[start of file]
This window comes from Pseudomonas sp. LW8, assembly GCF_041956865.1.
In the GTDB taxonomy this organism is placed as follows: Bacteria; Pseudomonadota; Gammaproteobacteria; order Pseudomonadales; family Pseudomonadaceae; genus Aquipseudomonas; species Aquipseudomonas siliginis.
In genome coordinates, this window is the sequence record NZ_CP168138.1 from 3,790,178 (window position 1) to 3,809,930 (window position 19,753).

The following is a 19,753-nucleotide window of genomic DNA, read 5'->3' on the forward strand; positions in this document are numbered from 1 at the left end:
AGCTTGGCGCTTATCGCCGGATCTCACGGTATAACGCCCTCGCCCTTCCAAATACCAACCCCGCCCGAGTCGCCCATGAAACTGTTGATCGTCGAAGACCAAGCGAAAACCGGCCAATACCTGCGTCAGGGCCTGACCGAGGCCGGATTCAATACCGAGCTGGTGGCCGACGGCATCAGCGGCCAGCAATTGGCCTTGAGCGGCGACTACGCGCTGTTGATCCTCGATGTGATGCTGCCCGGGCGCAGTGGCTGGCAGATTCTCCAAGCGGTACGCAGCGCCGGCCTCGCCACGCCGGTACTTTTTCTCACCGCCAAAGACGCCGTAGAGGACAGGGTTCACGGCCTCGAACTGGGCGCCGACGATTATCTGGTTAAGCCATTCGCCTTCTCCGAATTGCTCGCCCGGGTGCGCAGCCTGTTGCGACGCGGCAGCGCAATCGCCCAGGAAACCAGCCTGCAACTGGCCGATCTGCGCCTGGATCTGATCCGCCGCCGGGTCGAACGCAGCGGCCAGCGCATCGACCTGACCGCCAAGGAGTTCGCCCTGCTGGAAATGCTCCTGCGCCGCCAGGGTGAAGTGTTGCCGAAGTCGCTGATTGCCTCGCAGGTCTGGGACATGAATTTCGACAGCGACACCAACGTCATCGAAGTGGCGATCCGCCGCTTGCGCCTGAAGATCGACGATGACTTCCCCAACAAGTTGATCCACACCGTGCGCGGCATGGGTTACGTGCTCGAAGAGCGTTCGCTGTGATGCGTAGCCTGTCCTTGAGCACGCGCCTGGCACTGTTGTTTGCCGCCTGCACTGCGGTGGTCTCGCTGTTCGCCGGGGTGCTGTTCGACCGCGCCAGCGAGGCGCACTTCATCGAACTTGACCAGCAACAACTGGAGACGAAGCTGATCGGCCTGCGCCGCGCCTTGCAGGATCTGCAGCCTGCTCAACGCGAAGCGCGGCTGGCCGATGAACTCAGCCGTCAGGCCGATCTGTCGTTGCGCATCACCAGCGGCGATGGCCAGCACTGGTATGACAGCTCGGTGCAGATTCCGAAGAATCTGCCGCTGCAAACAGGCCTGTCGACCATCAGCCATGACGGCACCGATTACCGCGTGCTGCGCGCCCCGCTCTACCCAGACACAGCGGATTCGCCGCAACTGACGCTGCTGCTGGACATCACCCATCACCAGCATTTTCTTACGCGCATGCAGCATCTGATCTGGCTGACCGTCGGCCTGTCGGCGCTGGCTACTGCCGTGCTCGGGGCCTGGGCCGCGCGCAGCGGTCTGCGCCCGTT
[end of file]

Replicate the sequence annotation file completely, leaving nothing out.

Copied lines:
This window comes from Pseudomonas sp. LW8, assembly GCF_041956865.1.
In the GTDB taxonomy this organism is placed as follows: Bacteria; Pseudomonadota; Gammaproteobacteria; order Pseudomonadales; family Pseudomonadaceae; genus Aquipseudomonas; species Aquipseudomonas siliginis.
In genome coordinates, this window is the sequence record NZ_CP168138.1 from 3,790,178 (window position 1) to 3,809,930 (window position 19,753).

The following is a 19,753-nucleotide window of genomic DNA, read 5'->3' on the forward strand; positions in this document are numbered from 1 at the left end:
AGCTTGGCGCTTATCGCCGGATCTCACGGTATAACGCCCTCGCCCTTCCAAATACCAACCCCGCCCGAGTCGCCCATGAAACTGTTGATCGTCGAAGACCAAGCGAAAACCGGCCAATACCTGCGTCAGGGCCTGACCGAGGCCGGATTCAATACCGAGCTGGTGGCCGACGGCATCAGCGGCCAGCAATTGGCCTTGAGCGGCGACTACGCGCTGTTGATCCTCGATGTGATGCTGCCCGGGCGCAGTGGCTGGCAGATTCTCCAAGCGGTACGCAGCGCCGGCCTCGCCACGCCGGTACTTTTTCTCACCGCCAAAGACGCCGTAGAGGACAGGGTTCACGGCCTCGAACTGGGCGCCGACGATTATCTGGTTAAGCCATTCGCCTTCTCCGAATTGCTCGCCCGGGTGCGCAGCCTGTTGCGACGCGGCAGCGCAATCGCCCAGGAAACCAGCCTGCAACTGGCCGATCTGCGCCTGGATCTGATCCGCCGCCGGGTCGAACGCAGCGGCCAGCGCATCGACCTGACCGCCAAGGAGTTCGCCCTGCTGGAAATGCTCCTGCGCCGCCAGGGTGAAGTGTTGCCGAAGTCGCTGATTGCCTCGCAGGTCTGGGACATGAATTTCGACAGCGACACCAACGTCATCGAAGTGGCGATCCGCCGCTTGCGCCTGAAGATCGACGATGACTTCCCCAACAAGTTGATCCACACCGTGCGCGGCATGGGTTACGTGCTCGAAGAGCGTTCGCTGTGATGCGTAGCCTGTCCTTGAGCACGCGCCTGGCACTGTTGTTTGCCGCCTGCACTGCGGTGGTCTCGCTGTTCGCCGGGGTGCTGTTCGACCGCGCCAGCGAGGCGCACTTCATCGAACTTGACCAGCAACAACTGGAGACGAAGCTGATCGGCCTGCGCCGCGCCTTGCAGGATCTGCAGCCTGCTCAACGCGAAGCGCGGCTGGCCGATGAACTCAGCCGTCAGGCCGATCTGTCGTTGCGCATCACCAGCGGCGATGGCCAGCACTGGTATGACAGCTCGGTGCAGATTCCGAAGAATCTGCCGCTGCAAACAGGCCTGTCGACCATCAGCCATGACGGCACCGATTACCGCGTGCTGCGCGCCCCGCTCTACCCAGACACAGCGGATTCGCCGCAACTGACGCTGCTGCTGGACATCACCCATCACCAGCATTTTCTTACGCGCATGCAGCATCTGATCTGGCTGACCGTCGGCCTGTCGGCGCTGGCTACTGCCGTGCTCGGGGCCTGGGCCGCGCGCAGCGGTCTGCGCCCGTT